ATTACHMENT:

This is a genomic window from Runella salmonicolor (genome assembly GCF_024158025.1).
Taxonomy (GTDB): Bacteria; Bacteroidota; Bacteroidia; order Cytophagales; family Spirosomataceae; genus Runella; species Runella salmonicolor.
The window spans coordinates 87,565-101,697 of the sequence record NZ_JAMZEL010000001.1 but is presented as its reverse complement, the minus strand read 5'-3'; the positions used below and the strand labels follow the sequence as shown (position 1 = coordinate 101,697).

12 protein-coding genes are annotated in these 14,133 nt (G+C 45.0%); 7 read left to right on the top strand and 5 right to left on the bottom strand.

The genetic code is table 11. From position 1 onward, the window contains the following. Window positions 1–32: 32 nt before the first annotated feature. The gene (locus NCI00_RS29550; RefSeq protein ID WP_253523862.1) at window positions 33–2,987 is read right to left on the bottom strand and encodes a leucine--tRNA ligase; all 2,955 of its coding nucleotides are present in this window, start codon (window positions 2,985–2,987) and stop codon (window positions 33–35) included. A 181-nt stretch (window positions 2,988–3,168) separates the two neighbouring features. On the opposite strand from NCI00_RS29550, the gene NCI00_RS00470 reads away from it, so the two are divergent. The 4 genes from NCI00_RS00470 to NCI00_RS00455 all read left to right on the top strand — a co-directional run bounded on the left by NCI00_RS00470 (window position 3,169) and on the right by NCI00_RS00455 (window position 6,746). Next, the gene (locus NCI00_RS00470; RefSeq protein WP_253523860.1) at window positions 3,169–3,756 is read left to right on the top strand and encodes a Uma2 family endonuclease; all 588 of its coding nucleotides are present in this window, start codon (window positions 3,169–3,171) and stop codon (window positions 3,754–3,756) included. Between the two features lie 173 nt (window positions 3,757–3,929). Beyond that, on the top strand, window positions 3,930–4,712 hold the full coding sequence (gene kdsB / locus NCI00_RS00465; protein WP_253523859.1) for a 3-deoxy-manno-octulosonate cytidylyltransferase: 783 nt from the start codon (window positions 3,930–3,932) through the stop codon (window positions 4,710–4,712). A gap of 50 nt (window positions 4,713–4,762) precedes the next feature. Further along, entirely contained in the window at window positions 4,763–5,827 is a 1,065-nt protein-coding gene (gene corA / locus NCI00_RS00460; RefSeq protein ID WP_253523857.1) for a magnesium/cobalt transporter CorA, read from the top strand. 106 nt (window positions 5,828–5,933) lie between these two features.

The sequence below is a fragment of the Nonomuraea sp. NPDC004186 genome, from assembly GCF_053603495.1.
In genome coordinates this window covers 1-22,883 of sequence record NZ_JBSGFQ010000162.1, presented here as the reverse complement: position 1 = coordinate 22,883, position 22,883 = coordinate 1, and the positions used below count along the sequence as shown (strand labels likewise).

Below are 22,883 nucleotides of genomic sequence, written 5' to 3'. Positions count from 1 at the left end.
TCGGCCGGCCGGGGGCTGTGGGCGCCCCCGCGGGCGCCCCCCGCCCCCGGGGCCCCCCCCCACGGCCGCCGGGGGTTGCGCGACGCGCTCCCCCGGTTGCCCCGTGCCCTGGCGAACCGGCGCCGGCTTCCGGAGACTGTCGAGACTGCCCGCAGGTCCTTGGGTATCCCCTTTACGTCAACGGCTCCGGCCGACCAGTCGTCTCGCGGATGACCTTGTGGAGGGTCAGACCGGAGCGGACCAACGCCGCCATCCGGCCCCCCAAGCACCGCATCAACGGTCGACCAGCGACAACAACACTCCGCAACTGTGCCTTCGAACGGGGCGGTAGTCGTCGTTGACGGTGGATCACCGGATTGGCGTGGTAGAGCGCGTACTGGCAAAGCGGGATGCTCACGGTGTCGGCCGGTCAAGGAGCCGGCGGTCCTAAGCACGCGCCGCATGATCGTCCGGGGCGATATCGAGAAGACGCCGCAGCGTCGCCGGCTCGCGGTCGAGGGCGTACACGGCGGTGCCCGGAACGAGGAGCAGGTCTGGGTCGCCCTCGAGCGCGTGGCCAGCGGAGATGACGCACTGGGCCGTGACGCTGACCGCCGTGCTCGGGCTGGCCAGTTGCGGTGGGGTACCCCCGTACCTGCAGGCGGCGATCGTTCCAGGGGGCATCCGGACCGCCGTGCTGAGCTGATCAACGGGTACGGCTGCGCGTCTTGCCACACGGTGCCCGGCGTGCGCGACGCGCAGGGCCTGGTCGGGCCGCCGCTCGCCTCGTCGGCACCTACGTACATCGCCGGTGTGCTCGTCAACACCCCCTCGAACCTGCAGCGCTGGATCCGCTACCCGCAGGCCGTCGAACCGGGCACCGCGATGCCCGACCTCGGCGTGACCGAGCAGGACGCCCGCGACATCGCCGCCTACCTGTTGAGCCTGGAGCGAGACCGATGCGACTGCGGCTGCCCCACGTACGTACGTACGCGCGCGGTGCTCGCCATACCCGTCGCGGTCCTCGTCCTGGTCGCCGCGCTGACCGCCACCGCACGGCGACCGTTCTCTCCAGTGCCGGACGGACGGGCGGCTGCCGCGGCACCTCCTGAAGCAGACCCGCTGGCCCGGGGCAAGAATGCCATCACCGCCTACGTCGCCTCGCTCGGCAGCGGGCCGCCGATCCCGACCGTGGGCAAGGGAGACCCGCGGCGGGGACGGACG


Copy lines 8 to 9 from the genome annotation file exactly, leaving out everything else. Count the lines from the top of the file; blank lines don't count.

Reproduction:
Below are 22,883 nucleotides of genomic sequence, written 5' to 3'. Positions count from 1 at the left end.
TCGGCCGGCCGGGGGCTGTGGGCGCCCCCGCGGGCGCCCCCCGCCCCCGGGGCCCCCCCCCACGGCCGCCGGGGGTTGCGCGACGCGCTCCCCCGGTTGCCCCGTGCCCTGGCGAACCGGCGCCGGCTTCCGGAGACTGTCGAGACTGCCCGCAGGTCCTTGGGTATCCCCTTTACGTCAACGGCTCCGGCCGACCAGTCGTCTCGCGGATGACCTTGTGGAGGGTCAGACCGGAGCGGACCAACGCCGCCATCCGGCCCCCCAAGCACCGCATCAACGGTCGACCAGCGACAACAACACTCCGCAACTGTGCCTTCGAACGGGGCGGTAGTCGTCGTTGACGGTGGATCACCGGATTGGCGTGGTAGAGCGCGTACTGGCAAAGCGGGATGCTCACGGTGTCGGCCGGTCAAGGAGCCGGCGGTCCTAAGCACGCGCCGCATGATCGTCCGGGGCGATATCGAGAAGACGCCGCAGCGTCGCCGGCTCGCGGTCGAGGGCGTACACGGCGGTGCCCGGAACGAGGAGCAGGTCTGGGTCGCCCTCGAGCGCGTGGCCAGCGGAGATGACGCACTGGGCCGTGACGCTGACCGCCGTGCTCGGGCTGGCCAGTTGCGGTGGGGTACCCCCGTACCTGCAGGCGGCGATCGTTCCAGGGGGCATCCGGACCGCCGTGCTGAGCTGATCAACGGGTACGGCTGCGCGTCTTGCCACACGGTGCCCGGCGTGCGCGACGCGCAGGGCCTGGTCGGGCCGCCGCTCGCCTCGTCGGCACCTACGTACATCGCCGGTGTGCTCGTCAACACCCCCTCGAACCTGCAGCGCTGGATCCGCTACCCGCAGGCCGTCGAACCGGGCACCGCGATGCCCGACCTCGGCGTGACCGAGCAGGACGCCCGCGACATCGCCGCCTACCTGTTGAGCCTGGAGCGAGACCGATGCGACTGCGGCTGCCCCACGTACGTACGTACGCGCGCGGTGCTCGCCATACCCGTCGCGGTCCTCGTCCTGGTCGCCGCGCTGACCGCCACCGCACGGCGACCGTTCTCTCCAGTGCCGGACGGACGGGCGGCTGCCGCGGCACCTCCTGAAGCAGACCCGCTGGCCCGGGGCAAGAATGCCATCACCGCCTACGTCGCCTCGCTCGGCAGCGGGCCGCCGATCCCGACCGTGGGCAAGGGAGACCCGCGGCGGGGACGGACG